The "subfolder problem", OR, "why can't I reverse proxy my app into a subfolder?"

Have you ever tried to reverse proxy an app into its own little subfolder of your domain name?

Makes things neat, doesn’t it? Using example.com/foo/ for one app, example.com/bar/ for another. If you’re coming here from one of the selfhosted communities, you might be thinking along the lines of example.com/sonarr/, example.com/radarr/ etc.

Chances are, you’ve tried some configuration along these lines:

example.com {
  redir /sonarr /sonarr/
  route /sonarr/* {
    uri strip_prefix /sonarr
    reverse_proxy localhost:8989
  }
}

But then disaster strikes, and you get a very poorly formatted page! Maybe links don’t work at all. Maybe you just get redirected straight away to a blank page. Images, style sheets, and scripts don’t work. If you’re struggling with this issue, read on!

Understanding the problem


Firstly, know that this isn’t something unique to Caddy. Every single reverse proxy server you’d care to name will have this inherent problem (unless they have some seriously advanced logic built in to handle it!). That’s because this is a logical problem, not strictly a bug or issue with Caddy or the app itself.

Almost all HTTP applications are written under the assumption that they are serving requests from the web root. A request to example.com/ would be a request for the web root - it just means the highest point in the path hierarchy, the first path element, i.e. not a subfolder.

When you request a website, you usually get a HTML document in response. The HTML directs your browser to additional elements; static assets like images, style sheets, and scripts it uses to further render out the web page. Because it’s assuming it has the web root, it might give your browser links like /images/stock.jpg and /css/site.css. When you open your browser and access your application directly, that’s fine.

But when we put a reverse proxy in the middle, and pen it into a subfolder, we might run into a problem. You’ve proxying your application from /foo/. When you send the request to Caddy, and you’re browsing to example.com/foo/, you get a HTML document just like before. But the document still has links to /images/stock.jpg and /css/site.css. Your browser follows those links and makes those requests to Caddy. But Caddy doesn’t know how to handle requests for /images/ or /css/! You’ve only configured the reverse proxy for /foo/. And now our asset links are broken and the page is, too.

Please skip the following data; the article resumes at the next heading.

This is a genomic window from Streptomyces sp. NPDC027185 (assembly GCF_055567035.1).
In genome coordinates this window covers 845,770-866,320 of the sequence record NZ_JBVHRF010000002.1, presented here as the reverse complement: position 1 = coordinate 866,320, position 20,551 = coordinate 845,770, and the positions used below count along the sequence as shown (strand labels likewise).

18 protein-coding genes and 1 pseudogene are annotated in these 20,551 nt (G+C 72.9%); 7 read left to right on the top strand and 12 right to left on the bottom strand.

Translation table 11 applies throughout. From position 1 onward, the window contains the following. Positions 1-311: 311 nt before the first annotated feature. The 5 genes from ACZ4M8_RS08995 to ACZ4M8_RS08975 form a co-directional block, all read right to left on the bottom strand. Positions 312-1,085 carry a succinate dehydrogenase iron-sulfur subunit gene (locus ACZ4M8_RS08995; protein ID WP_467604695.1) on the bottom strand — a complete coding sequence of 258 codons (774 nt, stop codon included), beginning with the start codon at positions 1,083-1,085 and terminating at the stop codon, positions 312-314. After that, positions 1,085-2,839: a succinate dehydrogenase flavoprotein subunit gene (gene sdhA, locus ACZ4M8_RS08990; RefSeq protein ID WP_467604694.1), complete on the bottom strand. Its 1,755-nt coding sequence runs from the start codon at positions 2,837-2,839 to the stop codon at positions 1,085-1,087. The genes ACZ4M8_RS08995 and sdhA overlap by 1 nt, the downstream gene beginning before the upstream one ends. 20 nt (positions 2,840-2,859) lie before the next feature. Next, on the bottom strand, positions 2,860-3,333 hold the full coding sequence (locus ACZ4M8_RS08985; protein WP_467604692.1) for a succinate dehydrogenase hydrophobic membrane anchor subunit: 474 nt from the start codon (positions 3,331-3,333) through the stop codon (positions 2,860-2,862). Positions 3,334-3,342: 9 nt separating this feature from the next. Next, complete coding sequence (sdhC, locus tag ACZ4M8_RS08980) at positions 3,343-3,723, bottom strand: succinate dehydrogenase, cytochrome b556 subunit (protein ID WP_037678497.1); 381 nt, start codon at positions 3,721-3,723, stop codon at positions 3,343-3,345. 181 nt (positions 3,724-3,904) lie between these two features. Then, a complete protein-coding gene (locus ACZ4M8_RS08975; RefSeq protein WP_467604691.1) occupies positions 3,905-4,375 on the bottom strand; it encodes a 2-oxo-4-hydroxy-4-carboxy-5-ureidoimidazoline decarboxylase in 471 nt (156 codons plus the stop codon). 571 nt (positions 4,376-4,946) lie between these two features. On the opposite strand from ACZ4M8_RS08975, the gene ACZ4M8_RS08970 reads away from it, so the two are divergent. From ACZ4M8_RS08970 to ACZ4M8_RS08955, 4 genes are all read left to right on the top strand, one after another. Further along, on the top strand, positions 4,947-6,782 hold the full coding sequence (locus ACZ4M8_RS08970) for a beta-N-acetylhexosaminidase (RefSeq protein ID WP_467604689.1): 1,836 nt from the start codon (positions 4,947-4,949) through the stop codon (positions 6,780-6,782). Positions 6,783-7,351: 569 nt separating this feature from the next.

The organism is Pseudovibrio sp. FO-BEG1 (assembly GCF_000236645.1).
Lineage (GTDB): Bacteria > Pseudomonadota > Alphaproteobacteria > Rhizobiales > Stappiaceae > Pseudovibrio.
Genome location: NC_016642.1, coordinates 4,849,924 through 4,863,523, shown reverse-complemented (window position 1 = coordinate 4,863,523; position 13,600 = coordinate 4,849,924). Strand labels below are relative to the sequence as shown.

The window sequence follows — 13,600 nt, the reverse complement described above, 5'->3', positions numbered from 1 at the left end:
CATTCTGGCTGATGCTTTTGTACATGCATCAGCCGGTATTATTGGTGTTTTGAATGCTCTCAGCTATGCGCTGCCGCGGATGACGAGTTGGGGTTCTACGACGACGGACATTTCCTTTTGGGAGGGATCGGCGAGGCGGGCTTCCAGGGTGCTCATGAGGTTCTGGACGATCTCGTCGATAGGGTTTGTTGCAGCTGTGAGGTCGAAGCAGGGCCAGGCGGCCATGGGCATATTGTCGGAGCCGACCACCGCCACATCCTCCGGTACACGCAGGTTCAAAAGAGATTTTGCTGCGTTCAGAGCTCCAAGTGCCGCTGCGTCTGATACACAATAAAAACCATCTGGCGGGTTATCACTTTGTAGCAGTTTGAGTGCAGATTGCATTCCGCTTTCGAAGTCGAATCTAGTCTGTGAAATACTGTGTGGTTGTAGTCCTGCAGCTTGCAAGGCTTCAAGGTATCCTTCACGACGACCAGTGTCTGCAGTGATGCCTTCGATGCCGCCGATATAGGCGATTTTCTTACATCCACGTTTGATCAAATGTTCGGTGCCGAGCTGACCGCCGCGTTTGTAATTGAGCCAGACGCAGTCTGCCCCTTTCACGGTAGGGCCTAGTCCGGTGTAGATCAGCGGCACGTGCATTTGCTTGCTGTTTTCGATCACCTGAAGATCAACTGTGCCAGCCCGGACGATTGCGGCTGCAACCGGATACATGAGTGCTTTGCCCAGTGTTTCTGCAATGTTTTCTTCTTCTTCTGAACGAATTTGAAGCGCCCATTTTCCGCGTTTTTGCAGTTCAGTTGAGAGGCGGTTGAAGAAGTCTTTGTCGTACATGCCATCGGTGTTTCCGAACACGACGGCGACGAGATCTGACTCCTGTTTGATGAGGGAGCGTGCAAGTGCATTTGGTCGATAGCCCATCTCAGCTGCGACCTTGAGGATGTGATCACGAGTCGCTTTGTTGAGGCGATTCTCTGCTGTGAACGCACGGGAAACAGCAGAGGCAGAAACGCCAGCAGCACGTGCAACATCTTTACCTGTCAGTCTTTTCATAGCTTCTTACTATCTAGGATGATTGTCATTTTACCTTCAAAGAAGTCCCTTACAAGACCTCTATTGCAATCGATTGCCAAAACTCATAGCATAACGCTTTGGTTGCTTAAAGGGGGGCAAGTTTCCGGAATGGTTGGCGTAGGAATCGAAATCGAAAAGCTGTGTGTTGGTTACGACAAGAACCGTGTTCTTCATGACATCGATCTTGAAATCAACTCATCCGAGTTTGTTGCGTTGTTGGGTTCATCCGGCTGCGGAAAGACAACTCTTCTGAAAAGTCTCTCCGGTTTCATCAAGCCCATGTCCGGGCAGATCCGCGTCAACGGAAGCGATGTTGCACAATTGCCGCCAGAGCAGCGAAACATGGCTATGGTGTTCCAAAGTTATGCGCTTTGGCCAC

Redirects are another problem, as well. They don’t happen in HTML, usually; they happen in HTTP headers (specifically, Location). These, too, are unlikely to properly reference the subfolder you want.

Fixing the problem


Ultimately, to fix this issue, all links and redirects must match up to valid URLs that Caddy knows how to handle. Something’s gotta give; either the HTTP application must correct its URLs to add the subfolder you want, or you need to configure Caddy to let the app have the web root it wants.

1. Upstream

Some apps, like Sonarr, are programmed with the assumption that they might be reverse proxied into a subfolder. There is a helpful option in the application’s settings - commonly referred to as a “URL Base” - which will add your subfolder as a prefix to all of its links/headers. If the app you’re proxying has a feature like this, hurrah! Set it and forget it. If not, this solution isn’t an option.

2. In Caddy

A. By giving up the web root

You can use a subdomain instead, e.g. sonarr.example.com, and proxy the entire web root. This configuration precludes the issue described above and will work for absolutely any HTTP application.

B. By HTML filtering/header rewriting (advanced)

Alternately, you could try to use Caddy as a filtering layer and intercept those incorrect links as they come downstream from your HTTP application.

At the time of writing this wiki entry, Caddy v2 has no module equivalent to Caddy v1’s third-party http.filter plugin (this may change in future!). Using this plugin in v1, however, involved defining rules that Caddy would use to alter the HTML document it received from the upstream HTTP application before sending it to the client. In this way, the client would receive the correct links in HTML.

Rewriting headers from upstream can be achieved in both versions of Caddy (see: the v1 proxy directive and the v2 reverse_proxy directive). In this way, you can fix Location redirects as well. Combined, if carefully executed, these two strategies can produce a neatly contained HTTP application inside a subfolder without requiring the app to explicitly support this behaviour.

Naturally this method get quite complex and involves performance overhead (as it requires Caddy to buffer response bodies from the upstream application and alter them before continuing).

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